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Human Control Models

Modeling human use of preview information

  • Status: Active
  • Since December 2014

Measuring and modeling how humans use preview information of a trajectory to follow for anticipation or feedforward control.

For decades, control-theoretic “cybernetic” models of human manual control behavior have facilitated a highly systematic design and evaluation methodology for human-machine interfaces. Today’s technology is being designed for higher levels of integration into human life than ever before, even up to a “symbiotic” level, where humans and machines continuously cooperate in a shared-control architecture (e.g., in modern cars). State-of-the art cybernetics theory is restricted mainly to human compensatory feedback control, and is inadequate for the design and evaluation of tomorrow’s novel human-machine systems.

This research project aims to fill one apparent gap in classical cybernetics theory, namely how humans use preview information of the future trajectory to follow for control. The clearest example of preview information is the road that is to be followed while driving, which is typically visible for some part ahead.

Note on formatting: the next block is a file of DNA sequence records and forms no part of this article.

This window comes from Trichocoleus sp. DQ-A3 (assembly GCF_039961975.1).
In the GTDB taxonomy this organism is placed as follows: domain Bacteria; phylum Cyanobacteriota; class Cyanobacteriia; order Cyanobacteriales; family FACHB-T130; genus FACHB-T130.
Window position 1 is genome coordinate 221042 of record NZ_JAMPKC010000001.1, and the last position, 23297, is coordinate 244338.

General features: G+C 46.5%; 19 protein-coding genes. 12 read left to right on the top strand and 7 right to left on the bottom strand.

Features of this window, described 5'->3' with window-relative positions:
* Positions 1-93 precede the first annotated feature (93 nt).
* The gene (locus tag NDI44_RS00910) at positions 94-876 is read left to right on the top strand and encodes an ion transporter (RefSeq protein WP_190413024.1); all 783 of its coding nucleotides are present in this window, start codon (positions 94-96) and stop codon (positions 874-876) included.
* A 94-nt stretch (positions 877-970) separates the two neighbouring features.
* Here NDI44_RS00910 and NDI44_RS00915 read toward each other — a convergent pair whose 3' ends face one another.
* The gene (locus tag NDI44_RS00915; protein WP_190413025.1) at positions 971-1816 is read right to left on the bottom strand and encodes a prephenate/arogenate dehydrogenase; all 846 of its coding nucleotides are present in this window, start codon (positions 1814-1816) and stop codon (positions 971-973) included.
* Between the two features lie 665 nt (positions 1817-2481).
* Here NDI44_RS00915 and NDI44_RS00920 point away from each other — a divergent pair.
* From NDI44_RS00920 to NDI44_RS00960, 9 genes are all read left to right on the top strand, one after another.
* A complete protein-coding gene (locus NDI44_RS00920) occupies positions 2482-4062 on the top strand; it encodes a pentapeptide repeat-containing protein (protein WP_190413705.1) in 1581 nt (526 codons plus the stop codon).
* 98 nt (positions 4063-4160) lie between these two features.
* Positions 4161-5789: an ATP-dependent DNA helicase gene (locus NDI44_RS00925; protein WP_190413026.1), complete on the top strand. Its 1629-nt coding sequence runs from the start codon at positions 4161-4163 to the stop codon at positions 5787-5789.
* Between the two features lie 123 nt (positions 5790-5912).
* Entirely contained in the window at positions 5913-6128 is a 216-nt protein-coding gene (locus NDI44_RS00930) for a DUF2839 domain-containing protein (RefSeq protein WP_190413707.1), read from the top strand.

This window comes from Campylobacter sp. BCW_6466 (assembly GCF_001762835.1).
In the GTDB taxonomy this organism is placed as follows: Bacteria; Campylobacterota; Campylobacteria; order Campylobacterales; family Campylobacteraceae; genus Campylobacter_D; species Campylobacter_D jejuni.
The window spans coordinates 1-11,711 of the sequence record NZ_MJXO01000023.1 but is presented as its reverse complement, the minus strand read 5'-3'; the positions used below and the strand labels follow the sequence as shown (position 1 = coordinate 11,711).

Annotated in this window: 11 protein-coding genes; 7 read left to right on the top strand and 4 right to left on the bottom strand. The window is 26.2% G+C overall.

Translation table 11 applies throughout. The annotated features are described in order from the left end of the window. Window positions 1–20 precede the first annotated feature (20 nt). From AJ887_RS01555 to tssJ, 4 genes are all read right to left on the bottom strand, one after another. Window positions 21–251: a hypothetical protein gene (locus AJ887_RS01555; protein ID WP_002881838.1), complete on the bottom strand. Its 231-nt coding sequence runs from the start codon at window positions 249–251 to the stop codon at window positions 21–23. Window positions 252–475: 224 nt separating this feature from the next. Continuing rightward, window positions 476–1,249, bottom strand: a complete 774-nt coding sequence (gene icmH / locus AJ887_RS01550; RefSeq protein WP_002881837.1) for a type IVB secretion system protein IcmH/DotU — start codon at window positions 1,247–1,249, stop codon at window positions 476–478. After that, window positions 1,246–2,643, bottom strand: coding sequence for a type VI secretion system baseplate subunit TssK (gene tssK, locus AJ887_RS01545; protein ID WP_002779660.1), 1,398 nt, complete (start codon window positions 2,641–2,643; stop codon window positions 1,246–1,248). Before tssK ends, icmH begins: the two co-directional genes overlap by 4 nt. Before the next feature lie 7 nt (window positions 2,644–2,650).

We take the well-understood compensatory tracking task as point of departure, working towards more realistic tasks in a series of human-in-the-loop experiments. First, we introduce preview in a plan-view laboratory display tracking task, and we investigate how task variables like the controlled element dynamics, the preview time, and the trajectory bandwidth affect human use of preview information. We then stepwise introduce elements from more realistic control tasks, namely linear viewing perspective, vestibular feedback, rotational visual feedback (e.g., from optic flow), and we move from tracking to boundary avoidance. This culminates in a realistic driving task where all important control cues are available to the human controller. In each step, we apply rigorous frequency-domain system identification techniques to separately measure humans’ feedback control behavior and their response to the previewed trajectory. We also propose and validate quasi-linear models to capture the measured responses in each step.

Initial results are promising, showing that much of how human controllers use preview can be captured by a simple extension of McRuer’s famous crossover model.


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